SASE maintains the unmatched flexibility of cloud access while aligning itself with the evolution of deployment practices. In such a cloud-centric world, with remote working accelerated by Covid-19, security must advance beyond its old outdated perimeters. SASE recognizes the need to protect data wherever and whenever anyone accesses it, everywhere you store it.
Moreover, the SASE framework understands that security needs to work in harmony with fast and reliable networks. High-performing networks are crucial for user experience and maximizing productivity. A cloud migration solution, SASE transitions high-performing networking and security capabilities to the cloud, mitigating the need for outdated, inflexible, and perimeter-based services.
Understanding the Difference Between Secure Access Service Edge (SASE) and Security Service Edge (SSE)
What is the relationship between SSE and SASE? In essence, they are not mutually exclusive products. Rather, SSE is a subset of SASE. They are both continually relevant as we begin preparing for an increasingly hybrid office environment.
SSE and a third acronym SD-WAN, standing for Software-Defined Wide Area Network, work to complete SASE.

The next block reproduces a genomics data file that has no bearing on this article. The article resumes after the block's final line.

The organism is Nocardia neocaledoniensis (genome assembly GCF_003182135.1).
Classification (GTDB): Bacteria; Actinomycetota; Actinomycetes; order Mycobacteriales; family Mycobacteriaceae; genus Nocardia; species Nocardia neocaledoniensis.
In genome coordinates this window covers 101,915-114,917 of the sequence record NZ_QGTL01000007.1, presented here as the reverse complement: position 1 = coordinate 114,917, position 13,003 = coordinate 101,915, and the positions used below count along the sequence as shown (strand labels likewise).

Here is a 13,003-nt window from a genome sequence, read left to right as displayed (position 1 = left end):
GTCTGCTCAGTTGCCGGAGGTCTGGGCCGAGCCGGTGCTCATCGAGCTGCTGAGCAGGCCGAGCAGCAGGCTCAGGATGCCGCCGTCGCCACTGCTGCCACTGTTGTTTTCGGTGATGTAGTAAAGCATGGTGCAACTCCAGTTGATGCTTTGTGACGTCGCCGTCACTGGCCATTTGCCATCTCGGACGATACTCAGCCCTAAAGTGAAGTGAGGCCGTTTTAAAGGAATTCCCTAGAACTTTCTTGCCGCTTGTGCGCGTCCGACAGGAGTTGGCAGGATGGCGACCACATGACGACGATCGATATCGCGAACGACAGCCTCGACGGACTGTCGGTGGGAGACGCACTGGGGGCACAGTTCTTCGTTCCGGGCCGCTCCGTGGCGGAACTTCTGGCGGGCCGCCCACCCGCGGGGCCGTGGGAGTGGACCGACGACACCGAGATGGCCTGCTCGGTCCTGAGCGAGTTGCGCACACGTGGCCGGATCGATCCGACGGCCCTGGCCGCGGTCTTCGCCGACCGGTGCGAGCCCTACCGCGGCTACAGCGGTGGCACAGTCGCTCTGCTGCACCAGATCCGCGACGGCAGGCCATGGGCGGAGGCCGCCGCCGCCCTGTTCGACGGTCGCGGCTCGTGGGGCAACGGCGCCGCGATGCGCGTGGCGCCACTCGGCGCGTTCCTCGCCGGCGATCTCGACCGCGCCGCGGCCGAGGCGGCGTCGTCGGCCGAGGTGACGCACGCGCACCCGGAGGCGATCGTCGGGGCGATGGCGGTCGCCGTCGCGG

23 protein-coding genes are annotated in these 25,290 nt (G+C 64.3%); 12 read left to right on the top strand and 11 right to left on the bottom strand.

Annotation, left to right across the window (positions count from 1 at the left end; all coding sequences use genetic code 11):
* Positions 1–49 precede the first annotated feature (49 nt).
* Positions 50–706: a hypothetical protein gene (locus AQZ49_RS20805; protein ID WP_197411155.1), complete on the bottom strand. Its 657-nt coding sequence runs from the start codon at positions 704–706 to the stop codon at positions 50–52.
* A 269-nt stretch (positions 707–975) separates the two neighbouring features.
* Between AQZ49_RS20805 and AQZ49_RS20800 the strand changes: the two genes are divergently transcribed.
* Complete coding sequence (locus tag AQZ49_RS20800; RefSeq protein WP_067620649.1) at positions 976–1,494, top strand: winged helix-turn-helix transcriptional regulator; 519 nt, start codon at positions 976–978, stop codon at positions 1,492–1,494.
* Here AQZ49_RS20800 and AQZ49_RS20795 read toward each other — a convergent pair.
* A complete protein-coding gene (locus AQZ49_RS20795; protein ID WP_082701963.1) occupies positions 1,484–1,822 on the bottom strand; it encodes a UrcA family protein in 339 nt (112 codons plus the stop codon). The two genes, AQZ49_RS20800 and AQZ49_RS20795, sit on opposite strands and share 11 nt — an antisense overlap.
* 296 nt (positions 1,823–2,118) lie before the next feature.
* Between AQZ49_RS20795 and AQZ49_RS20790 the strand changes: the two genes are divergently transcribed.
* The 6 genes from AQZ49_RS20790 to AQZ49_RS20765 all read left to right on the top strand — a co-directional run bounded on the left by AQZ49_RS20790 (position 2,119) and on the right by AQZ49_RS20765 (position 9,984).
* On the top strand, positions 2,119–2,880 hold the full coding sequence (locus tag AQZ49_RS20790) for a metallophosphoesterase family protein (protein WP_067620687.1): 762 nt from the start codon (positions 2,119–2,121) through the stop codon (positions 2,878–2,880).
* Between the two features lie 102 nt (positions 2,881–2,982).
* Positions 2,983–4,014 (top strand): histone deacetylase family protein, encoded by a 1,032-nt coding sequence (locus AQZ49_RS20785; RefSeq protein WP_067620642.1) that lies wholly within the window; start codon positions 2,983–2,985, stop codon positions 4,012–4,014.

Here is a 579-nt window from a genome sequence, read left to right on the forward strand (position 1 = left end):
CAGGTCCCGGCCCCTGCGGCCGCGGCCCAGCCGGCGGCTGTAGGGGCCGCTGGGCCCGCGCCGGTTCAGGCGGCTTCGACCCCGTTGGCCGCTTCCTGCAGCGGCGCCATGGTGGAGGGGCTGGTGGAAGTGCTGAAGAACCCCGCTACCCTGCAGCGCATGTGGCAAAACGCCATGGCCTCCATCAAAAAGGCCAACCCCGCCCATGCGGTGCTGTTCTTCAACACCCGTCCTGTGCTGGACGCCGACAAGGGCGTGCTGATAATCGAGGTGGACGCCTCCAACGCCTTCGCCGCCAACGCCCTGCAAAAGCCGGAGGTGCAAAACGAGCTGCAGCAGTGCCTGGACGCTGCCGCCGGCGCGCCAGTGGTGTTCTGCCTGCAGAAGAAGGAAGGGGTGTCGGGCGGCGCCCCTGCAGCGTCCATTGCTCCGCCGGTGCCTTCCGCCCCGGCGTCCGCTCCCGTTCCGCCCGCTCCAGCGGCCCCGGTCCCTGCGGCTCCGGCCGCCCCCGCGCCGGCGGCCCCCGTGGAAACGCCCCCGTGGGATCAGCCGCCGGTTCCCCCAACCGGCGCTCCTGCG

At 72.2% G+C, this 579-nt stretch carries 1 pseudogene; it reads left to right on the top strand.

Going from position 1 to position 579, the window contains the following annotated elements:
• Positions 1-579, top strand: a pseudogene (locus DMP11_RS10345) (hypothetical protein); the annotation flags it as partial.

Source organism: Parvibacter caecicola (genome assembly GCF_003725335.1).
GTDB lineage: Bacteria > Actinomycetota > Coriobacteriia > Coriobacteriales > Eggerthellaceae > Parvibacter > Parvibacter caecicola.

- SSE is a security-focused approach. Generally speaking, it’s the territory of a security team. They focus on simplifying complex infrastructure with a single-vendor, cloud-centric security framework.
- SD-WAN is generally the responsibility of the infrastructure team. It attempts to smooth and direct traffic across an extensive network spanning a wide geographical area.
- SASE incorporates the security of SSE and the traffic control of SD-WAN to improve user experience, save time and reduce costs throughout the network.
Companies might embark on SSE and SD-WAN as separate initiatives or work in parallel, with SASE. Each business’ SSE, SD-WAN, and SASE approaches depend on its priorities, resources, and budget.
Advantages of SSE Over Traditional Network Security
SSE enables businesses to overcome the limitations and challenges of traditional security. Below, we’ve listed the advantages.
Better Risk Reduction